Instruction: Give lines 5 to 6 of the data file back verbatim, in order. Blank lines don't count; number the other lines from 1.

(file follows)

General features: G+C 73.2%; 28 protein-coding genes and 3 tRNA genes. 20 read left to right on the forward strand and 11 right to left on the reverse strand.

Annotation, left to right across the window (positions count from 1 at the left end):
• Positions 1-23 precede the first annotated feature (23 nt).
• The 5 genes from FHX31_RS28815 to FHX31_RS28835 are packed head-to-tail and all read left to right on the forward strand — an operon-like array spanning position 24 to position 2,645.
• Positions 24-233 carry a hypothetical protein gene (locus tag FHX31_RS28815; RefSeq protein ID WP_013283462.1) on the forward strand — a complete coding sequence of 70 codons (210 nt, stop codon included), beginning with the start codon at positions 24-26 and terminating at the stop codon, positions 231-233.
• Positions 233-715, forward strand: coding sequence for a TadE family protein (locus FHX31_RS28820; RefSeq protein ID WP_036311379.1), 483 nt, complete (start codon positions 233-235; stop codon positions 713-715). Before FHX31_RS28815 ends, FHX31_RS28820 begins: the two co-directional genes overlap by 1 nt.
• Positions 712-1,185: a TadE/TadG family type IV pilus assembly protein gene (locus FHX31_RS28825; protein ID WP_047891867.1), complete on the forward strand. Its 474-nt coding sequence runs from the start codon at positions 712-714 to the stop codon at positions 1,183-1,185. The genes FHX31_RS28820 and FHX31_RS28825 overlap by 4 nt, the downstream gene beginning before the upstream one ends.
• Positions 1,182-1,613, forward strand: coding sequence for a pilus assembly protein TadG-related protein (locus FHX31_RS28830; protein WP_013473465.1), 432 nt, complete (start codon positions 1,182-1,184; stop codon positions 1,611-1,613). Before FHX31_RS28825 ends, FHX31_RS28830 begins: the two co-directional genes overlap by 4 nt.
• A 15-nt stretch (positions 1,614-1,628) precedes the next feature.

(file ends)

• Positions 24-233 carry a hypothetical protein gene (locus tag FHX31_RS28815; RefSeq protein ID WP_013283462.1) on the forward strand — a complete coding sequence of 70 codons (210 nt, stop codon included), beginning with the start codon at positions 24-26 and terminating at the stop codon, positions 231-233.
• Positions 233-715, forward strand: coding sequence for a TadE family protein (locus FHX31_RS28820; RefSeq protein ID WP_036311379.1), 483 nt, complete (start codon positions 233-235; stop codon positions 713-715). Before FHX31_RS28815 ends, FHX31_RS28820 begins: the two co-directional genes overlap by 1 nt.